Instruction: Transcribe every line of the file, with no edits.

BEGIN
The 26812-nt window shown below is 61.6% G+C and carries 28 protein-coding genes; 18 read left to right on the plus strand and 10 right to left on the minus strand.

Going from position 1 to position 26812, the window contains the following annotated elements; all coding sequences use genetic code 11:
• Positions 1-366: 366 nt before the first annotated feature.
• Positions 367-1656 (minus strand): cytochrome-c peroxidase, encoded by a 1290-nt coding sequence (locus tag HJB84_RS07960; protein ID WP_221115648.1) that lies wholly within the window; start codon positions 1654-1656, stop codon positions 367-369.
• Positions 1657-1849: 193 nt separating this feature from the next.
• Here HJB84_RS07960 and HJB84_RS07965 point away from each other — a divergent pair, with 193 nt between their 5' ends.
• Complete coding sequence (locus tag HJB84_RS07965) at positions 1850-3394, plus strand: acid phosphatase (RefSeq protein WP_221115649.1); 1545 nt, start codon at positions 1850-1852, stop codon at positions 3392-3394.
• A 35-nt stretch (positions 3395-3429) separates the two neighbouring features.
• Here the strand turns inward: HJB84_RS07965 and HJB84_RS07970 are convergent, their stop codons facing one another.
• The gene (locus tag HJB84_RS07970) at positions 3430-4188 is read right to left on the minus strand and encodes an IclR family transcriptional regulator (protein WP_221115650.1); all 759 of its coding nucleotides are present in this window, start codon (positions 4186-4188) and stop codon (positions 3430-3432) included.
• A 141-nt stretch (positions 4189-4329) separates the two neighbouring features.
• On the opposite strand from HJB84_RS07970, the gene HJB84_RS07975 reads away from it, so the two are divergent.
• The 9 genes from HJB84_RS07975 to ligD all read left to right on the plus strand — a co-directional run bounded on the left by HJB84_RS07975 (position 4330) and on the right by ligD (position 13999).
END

The 26812-nt window shown below is 61.6% G+C and carries 28 protein-coding genes; 18 read left to right on the plus strand and 10 right to left on the minus strand.

Going from position 1 to position 26812, the window contains the following annotated elements; all coding sequences use genetic code 11:
• Positions 1-366: 366 nt before the first annotated feature.
• Positions 367-1656 (minus strand): cytochrome-c peroxidase, encoded by a 1290-nt coding sequence (locus tag HJB84_RS07960; protein ID WP_221115648.1) that lies wholly within the window; start codon positions 1654-1656, stop codon positions 367-369.
• Positions 1657-1849: 193 nt separating this feature from the next.
• Here HJB84_RS07960 and HJB84_RS07965 point away from each other — a divergent pair, with 193 nt between their 5' ends.
• Complete coding sequence (locus tag HJB84_RS07965) at positions 1850-3394, plus strand: acid phosphatase (RefSeq protein WP_221115649.1); 1545 nt, start codon at positions 1850-1852, stop codon at positions 3392-3394.
• A 35-nt stretch (positions 3395-3429) separates the two neighbouring features.
• Here the strand turns inward: HJB84_RS07965 and HJB84_RS07970 are convergent, their stop codons facing one another.
• The gene (locus tag HJB84_RS07970) at positions 3430-4188 is read right to left on the minus strand and encodes an IclR family transcriptional regulator (protein WP_221115650.1); all 759 of its coding nucleotides are present in this window, start codon (positions 4186-4188) and stop codon (positions 3430-3432) included.
• A 141-nt stretch (positions 4189-4329) separates the two neighbouring features.
• On the opposite strand from HJB84_RS07970, the gene HJB84_RS07975 reads away from it, so the two are divergent.
• The 9 genes from HJB84_RS07975 to ligD all read left to right on the plus strand — a co-directional run bounded on the left by HJB84_RS07975 (position 4330) and on the right by ligD (position 13999).